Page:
Press Digest: Russia preparing law on seizure of foreign assets

Russian courts will have the right to review legal disputes with other countries. Source: Vitaly Belousov / TASS

Russian courts will have the right to review legal disputes with other countries. Source: Vitaly Belousov / TASS

RBTH presents a selection of views from leading Russian media on international events, featuring reports on a bill allowing Russia to seize foreign state assets in the country, plans to reduce taxes with Hong Kong to attract capital from Asia; and a proposal by human rights activists to reform tests for migrants in Russia.

New bill on confiscation of foreign state assets is ‘political signal’

The Kommersant business daily reports that Russian courts will have the right to review legal disputes with foreign countries if they involve businesses or property related to that country, extending to the confiscation of state assets. The government has sent the bill to the State Duma, the lower house of the Russian parliament.

The Foreign Ministry remarked that the bill's purpose is not to "create countermeasures," but rather have Russia fulfill its international obligations in giving foreign countries and their property immunity. The ministry also explains that Russia will take into consideration "how and to what extent the given foreign country respects Russia's immunity, its property and assets used for sovereign purposes."

Alexei Panich, partner at Herbert Smith Freehills, believes that the bill can be interpreted as a "political signal."

"This single norm, which can be described as radical, establishes the principle of reciprocity, yet this principle is widely used in international law," he said.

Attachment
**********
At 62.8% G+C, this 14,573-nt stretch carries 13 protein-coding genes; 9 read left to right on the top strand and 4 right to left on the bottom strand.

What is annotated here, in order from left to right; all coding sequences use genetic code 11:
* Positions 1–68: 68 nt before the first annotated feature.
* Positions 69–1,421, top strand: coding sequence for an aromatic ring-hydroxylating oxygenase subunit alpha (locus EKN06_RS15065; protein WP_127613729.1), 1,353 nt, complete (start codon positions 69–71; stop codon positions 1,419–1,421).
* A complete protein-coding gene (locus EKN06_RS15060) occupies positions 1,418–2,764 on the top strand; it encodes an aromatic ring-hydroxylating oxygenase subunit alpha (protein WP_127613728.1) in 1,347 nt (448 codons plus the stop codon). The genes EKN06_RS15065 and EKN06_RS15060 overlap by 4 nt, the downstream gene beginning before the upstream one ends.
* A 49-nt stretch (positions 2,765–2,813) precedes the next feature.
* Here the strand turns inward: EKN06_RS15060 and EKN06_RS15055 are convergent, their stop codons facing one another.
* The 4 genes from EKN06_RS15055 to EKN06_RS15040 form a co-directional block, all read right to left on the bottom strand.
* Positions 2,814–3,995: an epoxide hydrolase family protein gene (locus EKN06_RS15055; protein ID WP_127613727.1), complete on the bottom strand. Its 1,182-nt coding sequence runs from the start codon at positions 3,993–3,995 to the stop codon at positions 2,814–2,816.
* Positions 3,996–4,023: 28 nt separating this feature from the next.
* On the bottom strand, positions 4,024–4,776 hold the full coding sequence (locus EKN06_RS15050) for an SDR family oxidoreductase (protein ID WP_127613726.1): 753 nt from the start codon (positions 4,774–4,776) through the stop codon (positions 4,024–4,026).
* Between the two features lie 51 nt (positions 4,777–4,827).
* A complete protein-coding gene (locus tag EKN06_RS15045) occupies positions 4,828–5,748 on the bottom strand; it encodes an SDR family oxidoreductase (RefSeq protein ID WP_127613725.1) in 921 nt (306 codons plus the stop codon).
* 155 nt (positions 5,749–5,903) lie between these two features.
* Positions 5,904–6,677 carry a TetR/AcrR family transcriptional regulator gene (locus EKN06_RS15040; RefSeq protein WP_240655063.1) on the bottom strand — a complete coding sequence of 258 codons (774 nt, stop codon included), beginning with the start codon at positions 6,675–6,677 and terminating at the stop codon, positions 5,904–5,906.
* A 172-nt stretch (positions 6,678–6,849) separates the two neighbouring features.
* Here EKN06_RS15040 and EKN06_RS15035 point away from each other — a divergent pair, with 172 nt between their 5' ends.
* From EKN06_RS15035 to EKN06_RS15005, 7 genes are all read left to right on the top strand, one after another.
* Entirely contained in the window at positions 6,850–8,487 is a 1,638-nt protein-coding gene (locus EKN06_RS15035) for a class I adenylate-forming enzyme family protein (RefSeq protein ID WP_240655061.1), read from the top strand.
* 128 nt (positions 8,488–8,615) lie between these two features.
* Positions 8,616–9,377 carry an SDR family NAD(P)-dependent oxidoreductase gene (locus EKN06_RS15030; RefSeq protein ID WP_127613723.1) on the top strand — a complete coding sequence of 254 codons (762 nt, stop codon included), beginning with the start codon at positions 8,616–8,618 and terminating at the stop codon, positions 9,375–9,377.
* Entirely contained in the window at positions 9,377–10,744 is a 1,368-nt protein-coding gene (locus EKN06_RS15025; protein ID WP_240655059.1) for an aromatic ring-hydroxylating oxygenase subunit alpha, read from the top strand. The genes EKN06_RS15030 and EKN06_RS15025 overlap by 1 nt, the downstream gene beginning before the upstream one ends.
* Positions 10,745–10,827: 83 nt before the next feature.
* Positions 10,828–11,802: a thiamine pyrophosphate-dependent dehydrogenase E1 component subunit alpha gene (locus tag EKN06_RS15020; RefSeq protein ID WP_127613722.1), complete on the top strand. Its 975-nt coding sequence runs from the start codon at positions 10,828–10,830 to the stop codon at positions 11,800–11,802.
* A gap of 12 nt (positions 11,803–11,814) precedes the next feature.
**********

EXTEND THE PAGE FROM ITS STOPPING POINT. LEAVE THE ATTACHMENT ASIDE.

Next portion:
In Panich's view, the bill was brought about by the "hostile acts" towards Russia and the "arrest" of its assets abroad.

 

Double taxation with Hong Kong to be avoided under new agreement 

The business daily Vedomosti, citing the Finance Ministry's website dedicated to norms and legal acts, reports that the ministry is preparing an agreement to avoid double taxation with Hong Kong. Russia already has such an agreement with China, but Hong Kong has its own fiscal system, which is why separate agreements must be made with the city.

Hong Kong is currently regarded by the Finance Ministry as an offshore territory and is included on a blacklist. A Russian company that pays Hong Kong investors dividends or percentages withholds 15 and 20 percent taxes, respectively. In Cyprus, for example, thanks to an similar agreement, the rate is 5 and 0 percent.

"The main thing is to zero the tax rate by percentage, making fiscal financing cheaper," said an official from the Finance Ministry, who added that an understanding with China has already been reached, now the agreement just has to be ratified.

Vedomosti is convinced that the Finance Ministry's measures are part of the Russian government's policy for cheapening Asian credit. According to Alexander Zakharov, partner at Paragon Advice Group, the agreement with Hong Kong, along with others, is one of the most effective measures and many have been eagerly expecting it.

"In essence, this is a window onto China,” said Zakharov. It will be more advantageous for Russian companies to enter the Hong Kong stock exchange. Hong Kong doesn't have any currency controls and its dollar is tied to the American dollar, which opens lots of interesting possibilities."

 

Human rights activists call for reform of migrant tests

The centrist newspaper Nezavisimaya Gazeta reports that the Human Rights Council wants to abolish the mandatory testing of migrants' knowledge of Russian history and legislation. According to the newspaper, human rights activists are proposing replacing them with "The Basics of Migration Policy."

Head of the Human Rights Council Committee on Migration Policy Yevgeny Bobrov, who is participating in the development of the amendments, says that regardless of test results, the knowledge that migrants have of Russian history and legislation is next to zero. The test, according to Bobrov, should be replaced with "The Basics of Migration Policy," "so that foreigners will understand which regulations they must abide by in the country and what awaits them if they don't."

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